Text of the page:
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COVID-19

Biden’s Navy secretary says he has ‘no regrets’ about firing 5,000+ unvaxxed sailors, Marines

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Navy Secretary Carlos Del Toro

From LifeSiteNews

By Doug Mainwaring

“You’re firing qualified people who are well-trained, and you sit here so smugly [and] act like none of that has any impact on the readiness of our Navy.”

The secretary of the U.S. Navy told senators that he has “no regrets” about the firing of thousands of sailors and Marines who declined to take the COVID-19 shots.   

During a Capitol Hill hearing, Senator Eric Schmitt (R-Missouri) pressed Secretary Carlos Del Toro on the impact that both DEI (“Diversity, Equality, and Inclusion”) training courses and COVID jab mandates have had on Navy recruitment and pushed back against the Navy’s prioritization of “climate change” over keeping pace with America’s adversaries.    

Schmitt asked Del Toro about the 1,878 sailors and the 3,746 Marines who were fired for not taking the COVID shot: “Do you regret that?”  

“I have no regrets,” declared the Navy chief.  

“You have recruitment challenges,” said Sen. Schmitt. “You’re firing qualified people who are well-trained, and you sit here so smugly [and] act like none of that has any impact on the readiness of our Navy.”  

Del Toro, a Biden appointee, added that “we recontacted 3,500 of the 4,800 people who were fired. You know how many actually decided to come back to the Navy? Two.”

“Shocker,” declared Schmitt, who indicated that it was no wonder the disenfranchised personnel all but unanimously chose not to return because of “the level of disrespect they received from their government.”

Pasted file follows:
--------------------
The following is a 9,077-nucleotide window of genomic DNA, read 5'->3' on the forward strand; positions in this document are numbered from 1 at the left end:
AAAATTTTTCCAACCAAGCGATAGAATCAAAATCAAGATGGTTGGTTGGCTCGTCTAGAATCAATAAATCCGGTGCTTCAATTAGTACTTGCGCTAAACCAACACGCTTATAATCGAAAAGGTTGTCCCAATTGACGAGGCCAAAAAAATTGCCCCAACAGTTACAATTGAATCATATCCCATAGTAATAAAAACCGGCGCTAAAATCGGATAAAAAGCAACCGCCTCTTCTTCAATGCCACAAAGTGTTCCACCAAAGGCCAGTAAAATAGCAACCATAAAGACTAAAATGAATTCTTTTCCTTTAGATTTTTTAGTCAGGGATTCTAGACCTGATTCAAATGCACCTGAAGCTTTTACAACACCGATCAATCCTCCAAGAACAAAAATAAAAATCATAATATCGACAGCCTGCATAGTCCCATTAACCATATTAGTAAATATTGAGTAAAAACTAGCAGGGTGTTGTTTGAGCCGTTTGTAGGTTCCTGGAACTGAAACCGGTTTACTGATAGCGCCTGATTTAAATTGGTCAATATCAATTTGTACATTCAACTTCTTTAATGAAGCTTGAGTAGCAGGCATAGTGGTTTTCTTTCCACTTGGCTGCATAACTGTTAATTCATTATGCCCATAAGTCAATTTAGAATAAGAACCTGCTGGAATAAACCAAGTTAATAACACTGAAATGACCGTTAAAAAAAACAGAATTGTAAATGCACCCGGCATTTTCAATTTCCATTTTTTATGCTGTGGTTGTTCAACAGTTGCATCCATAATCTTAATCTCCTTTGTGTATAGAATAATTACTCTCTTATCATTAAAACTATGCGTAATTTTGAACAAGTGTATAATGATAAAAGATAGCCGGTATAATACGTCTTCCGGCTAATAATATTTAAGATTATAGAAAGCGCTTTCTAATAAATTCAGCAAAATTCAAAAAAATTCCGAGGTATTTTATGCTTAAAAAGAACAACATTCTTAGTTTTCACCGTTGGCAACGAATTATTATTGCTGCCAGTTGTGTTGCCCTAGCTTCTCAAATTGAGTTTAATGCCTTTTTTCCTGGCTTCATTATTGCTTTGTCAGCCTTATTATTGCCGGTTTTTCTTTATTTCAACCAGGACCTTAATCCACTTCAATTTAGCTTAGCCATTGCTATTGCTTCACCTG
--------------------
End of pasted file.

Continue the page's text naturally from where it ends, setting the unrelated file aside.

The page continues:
The Navy has attained less than 70% of its recruitment goal for the first half of 2024, according to a statement from Sen. Schmitt’s office, and is expected to be short roughly 6,700 sailors from its 2024 recruitment goal of 40,600.   

In 2023, the Navy fell short of its recruiting goal by 20%.  

Sen. Schmitt suggested that the COVID-19 jab firings aren’t the only reason that recruiting is down.   

“Do you believe that the obsession that the political leadership has right now with DEI has helped or hurt recruiting efforts?” Schmitt asked Del Toro.  

“I don’t think DEI has hurt recruiting efforts at all,” claimed the Navy Secretary.  

Schmitt went further and suggested that the Navy is indoctrinating its personnel through its DEI 101 materials, promoting “cultural Marxism.” 

Last June, Secretary Del Toro hosted a Department of the Navy DEI Summit with senior Navy and Marine Corps leaders.   

“In order to maintain our strategic edge, the Navy and Marine Corps team must operationalize innovative and cohesive initiatives, rooted in DEI’s goals,” insisted Secretary Del Toro at the DEI summit, according to Sen. Schmitt’s office.   

“The Navy’s DEI 101 online training facilitator guide focuses on the need to nurture a culture that ‘values diversity and emphasizes inclusion,’” despite the fact that a recent Department of Defense survey reported that “just 2% of the workforce lists racism as a problem,” noted Schmitt’s staff. 

Schmitt’s office also noted that the Navy ceded the title of the world’s largest Navy to Communist China’s People’s Liberation Army Navy (PLAN) in 2020 and that currently, the Navy is retiring more ships than it is building, shrinking the Navy as the PLAN continues to grow. 

COVID-19

Ontario gov’t drops over 100 fines from COVID era for compliance violations

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From LifeSiteNews

By Anthony Murdoch

Charges were withdrawn for violations of the Quarantine Act ‘due to a lack of reasonable prospect of conviction, delay, non-appearance of the government’s witness at trial, or a decision taken by the Crown not to proceed.’

Canadian legal advocacy group The Democracy Fund (TDF) says that because of generous donor support it secured the staying or withdrawal of 109 COVID-era tickets given to multiple people in Ontario.